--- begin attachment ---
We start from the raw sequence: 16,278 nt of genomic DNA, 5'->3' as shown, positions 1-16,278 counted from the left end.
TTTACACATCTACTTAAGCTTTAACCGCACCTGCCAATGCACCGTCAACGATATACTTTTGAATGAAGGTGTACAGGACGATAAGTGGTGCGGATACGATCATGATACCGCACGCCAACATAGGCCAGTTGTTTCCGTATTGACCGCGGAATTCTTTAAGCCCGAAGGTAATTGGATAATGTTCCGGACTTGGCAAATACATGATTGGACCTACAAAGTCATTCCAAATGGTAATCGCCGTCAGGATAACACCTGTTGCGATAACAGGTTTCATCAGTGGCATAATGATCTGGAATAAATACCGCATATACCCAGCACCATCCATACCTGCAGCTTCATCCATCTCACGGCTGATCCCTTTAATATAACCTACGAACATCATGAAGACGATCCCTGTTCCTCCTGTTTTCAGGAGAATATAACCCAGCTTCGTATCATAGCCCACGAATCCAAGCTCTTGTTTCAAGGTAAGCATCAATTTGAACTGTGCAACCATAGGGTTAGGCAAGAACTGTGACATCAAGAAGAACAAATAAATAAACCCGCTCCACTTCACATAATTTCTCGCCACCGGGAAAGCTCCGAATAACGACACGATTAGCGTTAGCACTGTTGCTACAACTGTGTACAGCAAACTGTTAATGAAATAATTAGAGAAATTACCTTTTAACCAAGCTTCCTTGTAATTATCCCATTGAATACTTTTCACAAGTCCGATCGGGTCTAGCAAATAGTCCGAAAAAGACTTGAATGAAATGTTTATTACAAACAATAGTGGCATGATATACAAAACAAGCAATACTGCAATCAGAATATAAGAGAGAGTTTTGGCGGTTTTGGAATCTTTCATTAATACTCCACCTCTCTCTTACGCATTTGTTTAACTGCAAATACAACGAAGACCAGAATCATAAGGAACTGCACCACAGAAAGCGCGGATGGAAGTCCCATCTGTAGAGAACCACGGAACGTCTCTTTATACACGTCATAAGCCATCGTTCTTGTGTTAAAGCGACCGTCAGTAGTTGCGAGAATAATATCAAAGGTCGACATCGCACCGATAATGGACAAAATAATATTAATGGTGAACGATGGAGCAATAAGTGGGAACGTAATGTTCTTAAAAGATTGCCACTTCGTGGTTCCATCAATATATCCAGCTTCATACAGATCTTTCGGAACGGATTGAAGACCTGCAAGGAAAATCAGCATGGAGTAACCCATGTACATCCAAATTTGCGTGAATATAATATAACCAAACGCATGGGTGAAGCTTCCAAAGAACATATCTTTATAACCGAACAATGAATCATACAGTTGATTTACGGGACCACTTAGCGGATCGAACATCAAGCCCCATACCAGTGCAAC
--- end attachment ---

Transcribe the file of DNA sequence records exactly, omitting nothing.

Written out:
We start from the raw sequence: 16,278 nt of genomic DNA, 5'->3' as shown, positions 1-16,278 counted from the left end.
TTTACACATCTACTTAAGCTTTAACCGCACCTGCCAATGCACCGTCAACGATATACTTTTGAATGAAGGTGTACAGGACGATAAGTGGTGCGGATACGATCATGATACCGCACGCCAACATAGGCCAGTTGTTTCCGTATTGACCGCGGAATTCTTTAAGCCCGAAGGTAATTGGATAATGTTCCGGACTTGGCAAATACATGATTGGACCTACAAAGTCATTCCAAATGGTAATCGCCGTCAGGATAACACCTGTTGCGATAACAGGTTTCATCAGTGGCATAATGATCTGGAATAAATACCGCATATACCCAGCACCATCCATACCTGCAGCTTCATCCATCTCACGGCTGATCCCTTTAATATAACCTACGAACATCATGAAGACGATCCCTGTTCCTCCTGTTTTCAGGAGAATATAACCCAGCTTCGTATCATAGCCCACGAATCCAAGCTCTTGTTTCAAGGTAAGCATCAATTTGAACTGTGCAACCATAGGGTTAGGCAAGAACTGTGACATCAAGAAGAACAAATAAATAAACCCGCTCCACTTCACATAATTTCTCGCCACCGGGAAAGCTCCGAATAACGACACGATTAGCGTTAGCACTGTTGCTACAACTGTGTACAGCAAACTGTTAATGAAATAATTAGAGAAATTACCTTTTAACCAAGCTTCCTTGTAATTATCCCATTGAATACTTTTCACAAGTCCGATCGGGTCTAGCAAATAGTCCGAAAAAGACTTGAATGAAATGTTTATTACAAACAATAGTGGCATGATATACAAAACAAGCAATACTGCAATCAGAATATAAGAGAGAGTTTTGGCGGTTTTGGAATCTTTCATTAATACTCCACCTCTCTCTTACGCATTTGTTTAACTGCAAATACAACGAAGACCAGAATCATAAGGAACTGCACCACAGAAAGCGCGGATGGAAGTCCCATCTGTAGAGAACCACGGAACGTCTCTTTATACACGTCATAAGCCATCGTTCTTGTGTTAAAGCGACCGTCAGTAGTTGCGAGAATAATATCAAAGGTCGACATCGCACCGATAATGGACAAAATAATATTAATGGTGAACGATGGAGCAATAAGTGGGAACGTAATGTTCTTAAAAGATTGCCACTTCGTGGTTCCATCAATATATCCAGCTTCATACAGATCTTTCGGAACGGATTGAAGACCTGCAAGGAAAATCAGCATGGAGTAACCCATGTACATCCAAATTTGCGTGAATATAATATAACCAAACGCATGGGTGAAGCTTCCAAAGAACATATCTTTATAACCGAACAATGAATCATACAGTTGATTTACGGGACCACTTAGCGGATCGAACATCAAGCCCCATACCAGTGCAAC